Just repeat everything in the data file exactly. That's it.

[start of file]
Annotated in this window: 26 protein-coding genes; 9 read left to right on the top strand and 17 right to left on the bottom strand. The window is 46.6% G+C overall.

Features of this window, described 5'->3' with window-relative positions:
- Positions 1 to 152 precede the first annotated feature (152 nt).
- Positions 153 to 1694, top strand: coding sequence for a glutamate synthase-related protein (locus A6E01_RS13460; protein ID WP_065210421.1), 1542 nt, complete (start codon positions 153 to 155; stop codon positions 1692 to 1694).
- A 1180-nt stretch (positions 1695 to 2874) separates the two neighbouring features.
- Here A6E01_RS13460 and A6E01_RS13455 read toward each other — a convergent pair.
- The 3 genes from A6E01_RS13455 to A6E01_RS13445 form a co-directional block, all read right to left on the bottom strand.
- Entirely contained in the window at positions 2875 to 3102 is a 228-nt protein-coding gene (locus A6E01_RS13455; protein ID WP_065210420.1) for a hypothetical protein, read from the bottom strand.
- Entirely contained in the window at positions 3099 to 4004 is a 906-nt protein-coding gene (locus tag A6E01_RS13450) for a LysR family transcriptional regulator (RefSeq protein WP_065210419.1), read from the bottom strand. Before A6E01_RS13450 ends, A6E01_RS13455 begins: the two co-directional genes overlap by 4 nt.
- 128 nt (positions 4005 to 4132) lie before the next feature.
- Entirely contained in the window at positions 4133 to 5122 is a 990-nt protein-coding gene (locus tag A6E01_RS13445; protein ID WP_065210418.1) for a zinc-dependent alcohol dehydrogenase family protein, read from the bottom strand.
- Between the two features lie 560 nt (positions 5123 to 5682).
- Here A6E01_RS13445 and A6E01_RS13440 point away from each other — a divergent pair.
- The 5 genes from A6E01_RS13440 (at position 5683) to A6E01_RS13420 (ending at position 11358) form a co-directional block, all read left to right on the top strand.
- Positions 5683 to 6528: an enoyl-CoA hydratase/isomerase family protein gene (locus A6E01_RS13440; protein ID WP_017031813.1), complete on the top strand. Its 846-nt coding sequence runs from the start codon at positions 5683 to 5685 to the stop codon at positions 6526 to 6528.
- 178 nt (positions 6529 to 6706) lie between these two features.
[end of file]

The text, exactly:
Annotated in this window: 26 protein-coding genes; 9 read left to right on the top strand and 17 right to left on the bottom strand. The window is 46.6% G+C overall.

Features of this window, described 5'->3' with window-relative positions:
- Positions 1 to 152 precede the first annotated feature (152 nt).
- Positions 153 to 1694, top strand: coding sequence for a glutamate synthase-related protein (locus A6E01_RS13460; protein ID WP_065210421.1), 1542 nt, complete (start codon positions 153 to 155; stop codon positions 1692 to 1694).
- A 1180-nt stretch (positions 1695 to 2874) separates the two neighbouring features.
- Here A6E01_RS13460 and A6E01_RS13455 read toward each other — a convergent pair.
- The 3 genes from A6E01_RS13455 to A6E01_RS13445 form a co-directional block, all read right to left on the bottom strand.
- Entirely contained in the window at positions 2875 to 3102 is a 228-nt protein-coding gene (locus A6E01_RS13455; protein ID WP_065210420.1) for a hypothetical protein, read from the bottom strand.
- Entirely contained in the window at positions 3099 to 4004 is a 906-nt protein-coding gene (locus tag A6E01_RS13450) for a LysR family transcriptional regulator (RefSeq protein WP_065210419.1), read from the bottom strand. Before A6E01_RS13450 ends, A6E01_RS13455 begins: the two co-directional genes overlap by 4 nt.
- 128 nt (positions 4005 to 4132) lie before the next feature.
- Entirely contained in the window at positions 4133 to 5122 is a 990-nt protein-coding gene (locus tag A6E01_RS13445; protein ID WP_065210418.1) for a zinc-dependent alcohol dehydrogenase family protein, read from the bottom strand.
- Between the two features lie 560 nt (positions 5123 to 5682).
- Here A6E01_RS13445 and A6E01_RS13440 point away from each other — a divergent pair.
- The 5 genes from A6E01_RS13440 (at position 5683) to A6E01_RS13420 (ending at position 11358) form a co-directional block, all read left to right on the top strand.
- Positions 5683 to 6528: an enoyl-CoA hydratase/isomerase family protein gene (locus A6E01_RS13440; protein ID WP_017031813.1), complete on the top strand. Its 846-nt coding sequence runs from the start codon at positions 5683 to 5685 to the stop codon at positions 6526 to 6528.
- 178 nt (positions 6529 to 6706) lie between these two features.